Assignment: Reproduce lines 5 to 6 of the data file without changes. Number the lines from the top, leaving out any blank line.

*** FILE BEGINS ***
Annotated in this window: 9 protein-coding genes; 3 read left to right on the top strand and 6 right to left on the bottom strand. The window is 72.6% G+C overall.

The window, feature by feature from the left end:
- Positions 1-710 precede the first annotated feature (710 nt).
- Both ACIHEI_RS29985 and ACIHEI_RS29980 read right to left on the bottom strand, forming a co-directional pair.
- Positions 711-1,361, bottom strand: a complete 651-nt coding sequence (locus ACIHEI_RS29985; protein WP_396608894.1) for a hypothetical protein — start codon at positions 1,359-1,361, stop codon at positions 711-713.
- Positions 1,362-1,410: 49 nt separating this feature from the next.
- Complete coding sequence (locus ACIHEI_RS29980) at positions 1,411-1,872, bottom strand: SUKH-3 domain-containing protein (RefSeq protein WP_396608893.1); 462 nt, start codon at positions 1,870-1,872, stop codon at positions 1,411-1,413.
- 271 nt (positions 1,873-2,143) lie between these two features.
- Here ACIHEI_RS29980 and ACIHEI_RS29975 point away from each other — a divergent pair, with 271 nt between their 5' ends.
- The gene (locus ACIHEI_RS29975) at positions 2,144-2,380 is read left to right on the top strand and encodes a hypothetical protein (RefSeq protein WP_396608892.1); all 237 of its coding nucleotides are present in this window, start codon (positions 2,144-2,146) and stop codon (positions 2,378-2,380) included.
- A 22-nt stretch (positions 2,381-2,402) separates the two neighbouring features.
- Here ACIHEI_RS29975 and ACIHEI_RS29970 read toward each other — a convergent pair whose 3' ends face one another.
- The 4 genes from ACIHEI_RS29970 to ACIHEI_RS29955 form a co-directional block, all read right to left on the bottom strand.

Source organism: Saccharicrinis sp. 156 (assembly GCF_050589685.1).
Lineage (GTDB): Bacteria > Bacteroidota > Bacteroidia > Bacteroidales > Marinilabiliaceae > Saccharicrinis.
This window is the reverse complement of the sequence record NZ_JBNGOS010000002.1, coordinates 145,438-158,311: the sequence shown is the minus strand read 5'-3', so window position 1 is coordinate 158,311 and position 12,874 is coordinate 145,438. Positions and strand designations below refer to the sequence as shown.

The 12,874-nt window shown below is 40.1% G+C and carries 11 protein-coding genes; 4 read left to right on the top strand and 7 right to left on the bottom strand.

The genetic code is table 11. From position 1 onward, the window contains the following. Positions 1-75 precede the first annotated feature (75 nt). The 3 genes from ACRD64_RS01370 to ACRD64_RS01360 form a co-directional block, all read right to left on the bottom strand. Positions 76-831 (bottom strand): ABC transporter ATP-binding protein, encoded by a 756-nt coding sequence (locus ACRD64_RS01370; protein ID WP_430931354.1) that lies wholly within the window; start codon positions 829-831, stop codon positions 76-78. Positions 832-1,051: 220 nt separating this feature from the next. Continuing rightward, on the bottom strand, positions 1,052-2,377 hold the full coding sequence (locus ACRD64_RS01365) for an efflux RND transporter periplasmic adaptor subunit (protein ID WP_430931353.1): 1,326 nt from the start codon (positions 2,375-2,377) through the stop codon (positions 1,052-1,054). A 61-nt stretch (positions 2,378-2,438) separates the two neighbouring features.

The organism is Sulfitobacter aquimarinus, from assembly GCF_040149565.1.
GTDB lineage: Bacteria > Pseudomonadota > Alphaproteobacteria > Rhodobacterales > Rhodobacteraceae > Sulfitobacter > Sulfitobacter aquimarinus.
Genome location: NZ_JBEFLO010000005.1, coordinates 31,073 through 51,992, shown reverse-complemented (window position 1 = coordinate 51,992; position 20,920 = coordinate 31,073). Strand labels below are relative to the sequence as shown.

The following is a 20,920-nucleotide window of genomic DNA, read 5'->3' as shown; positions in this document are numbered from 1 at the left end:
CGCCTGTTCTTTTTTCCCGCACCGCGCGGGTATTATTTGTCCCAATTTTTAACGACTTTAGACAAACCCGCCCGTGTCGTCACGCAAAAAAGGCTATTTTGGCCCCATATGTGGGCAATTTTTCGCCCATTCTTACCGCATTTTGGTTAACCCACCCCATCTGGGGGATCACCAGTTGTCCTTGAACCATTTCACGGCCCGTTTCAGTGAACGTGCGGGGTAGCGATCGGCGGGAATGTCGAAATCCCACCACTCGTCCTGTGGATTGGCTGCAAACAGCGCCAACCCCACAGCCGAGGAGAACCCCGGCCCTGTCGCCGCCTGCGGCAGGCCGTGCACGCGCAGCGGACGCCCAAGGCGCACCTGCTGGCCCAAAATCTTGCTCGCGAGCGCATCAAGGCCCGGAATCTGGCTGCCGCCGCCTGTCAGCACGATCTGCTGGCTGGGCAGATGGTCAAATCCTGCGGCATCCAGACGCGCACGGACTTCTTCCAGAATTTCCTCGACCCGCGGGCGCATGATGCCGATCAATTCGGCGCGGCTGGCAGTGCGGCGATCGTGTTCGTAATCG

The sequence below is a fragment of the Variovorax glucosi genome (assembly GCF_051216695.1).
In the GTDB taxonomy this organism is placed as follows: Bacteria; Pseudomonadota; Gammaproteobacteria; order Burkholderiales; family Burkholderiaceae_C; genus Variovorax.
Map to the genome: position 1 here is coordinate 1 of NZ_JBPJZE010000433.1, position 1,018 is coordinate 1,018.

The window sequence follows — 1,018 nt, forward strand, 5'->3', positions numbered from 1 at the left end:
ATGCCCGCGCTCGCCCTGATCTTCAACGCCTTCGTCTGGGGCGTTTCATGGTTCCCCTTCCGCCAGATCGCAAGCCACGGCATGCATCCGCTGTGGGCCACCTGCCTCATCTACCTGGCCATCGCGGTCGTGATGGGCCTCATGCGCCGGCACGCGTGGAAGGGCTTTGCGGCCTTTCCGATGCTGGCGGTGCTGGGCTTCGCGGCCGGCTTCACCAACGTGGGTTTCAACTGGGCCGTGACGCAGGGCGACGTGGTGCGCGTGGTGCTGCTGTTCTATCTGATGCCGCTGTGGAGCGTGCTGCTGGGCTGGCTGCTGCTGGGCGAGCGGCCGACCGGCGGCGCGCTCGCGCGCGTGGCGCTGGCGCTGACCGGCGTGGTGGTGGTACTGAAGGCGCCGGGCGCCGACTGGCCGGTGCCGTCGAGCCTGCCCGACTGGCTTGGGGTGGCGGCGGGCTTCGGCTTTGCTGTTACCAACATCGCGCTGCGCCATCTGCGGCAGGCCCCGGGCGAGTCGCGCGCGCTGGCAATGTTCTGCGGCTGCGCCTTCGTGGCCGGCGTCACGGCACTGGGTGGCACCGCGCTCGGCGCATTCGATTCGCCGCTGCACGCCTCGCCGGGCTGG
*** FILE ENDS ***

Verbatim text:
- Positions 711-1,361, bottom strand: a complete 651-nt coding sequence (locus ACIHEI_RS29985; protein WP_396608894.1) for a hypothetical protein — start codon at positions 1,359-1,361, stop codon at positions 711-713.
- Positions 1,362-1,410: 49 nt separating this feature from the next.